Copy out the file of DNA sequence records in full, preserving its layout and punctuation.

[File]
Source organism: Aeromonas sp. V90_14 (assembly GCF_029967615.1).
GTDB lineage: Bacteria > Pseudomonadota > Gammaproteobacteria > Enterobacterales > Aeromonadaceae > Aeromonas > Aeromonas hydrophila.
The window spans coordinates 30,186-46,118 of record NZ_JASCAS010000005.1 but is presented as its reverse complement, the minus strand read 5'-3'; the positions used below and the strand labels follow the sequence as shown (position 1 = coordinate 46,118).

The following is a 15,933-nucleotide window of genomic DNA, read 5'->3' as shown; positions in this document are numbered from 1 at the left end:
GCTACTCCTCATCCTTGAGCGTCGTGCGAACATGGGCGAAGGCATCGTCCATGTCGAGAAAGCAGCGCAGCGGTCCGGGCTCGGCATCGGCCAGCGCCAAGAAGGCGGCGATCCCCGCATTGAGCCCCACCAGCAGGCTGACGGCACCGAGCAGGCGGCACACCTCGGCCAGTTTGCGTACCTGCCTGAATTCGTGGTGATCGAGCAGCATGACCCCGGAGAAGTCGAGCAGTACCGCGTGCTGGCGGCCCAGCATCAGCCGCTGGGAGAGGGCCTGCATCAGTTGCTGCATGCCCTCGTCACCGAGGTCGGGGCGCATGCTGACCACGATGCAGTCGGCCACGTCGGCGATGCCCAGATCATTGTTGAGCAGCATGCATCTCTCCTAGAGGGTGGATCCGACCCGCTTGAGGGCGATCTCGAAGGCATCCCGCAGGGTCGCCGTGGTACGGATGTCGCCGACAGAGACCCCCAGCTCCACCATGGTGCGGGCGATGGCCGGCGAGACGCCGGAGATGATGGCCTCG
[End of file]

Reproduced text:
Source organism: Aeromonas sp. V90_14 (assembly GCF_029967615.1).
GTDB lineage: Bacteria > Pseudomonadota > Gammaproteobacteria > Enterobacterales > Aeromonadaceae > Aeromonas > Aeromonas hydrophila.
The window spans coordinates 30,186-46,118 of record NZ_JASCAS010000005.1 but is presented as its reverse complement, the minus strand read 5'-3'; the positions used below and the strand labels follow the sequence as shown (position 1 = coordinate 46,118).

The following is a 15,933-nucleotide window of genomic DNA, read 5'->3' as shown; positions in this document are numbered from 1 at the left end:
GCTACTCCTCATCCTTGAGCGTCGTGCGAACATGGGCGAAGGCATCGTCCATGTCGAGAAAGCAGCGCAGCGGTCCGGGCTCGGCATCGGCCAGCGCCAAGAAGGCGGCGATCCCCGCATTGAGCCCCACCAGCAGGCTGACGGCACCGAGCAGGCGGCACACCTCGGCCAGTTTGCGTACCTGCCTGAATTCGTGGTGATCGAGCAGCATGACCCCGGAGAAGTCGAGCAGTACCGCGTGCTGGCGGCCCAGCATCAGCCGCTGGGAGAGGGCCTGCATCAGTTGCTGCATGCCCTCGTCACCGAGGTCGGGGCGCATGCTGACCACGATGCAGTCGGCCACGTCGGCGATGCCCAGATCATTGTTGAGCAGCATGCATCTCTCCTAGAGGGTGGATCCGACCCGCTTGAGGGCGATCTCGAAGGCATCCCGCAGGGTCGCCGTGGTACGGATGTCGCCGACAGAGACCCCCAGCTCCACCATGGTGCGGGCGATGGCCGGCGAGACGCCGGAGATGATGGCCTCG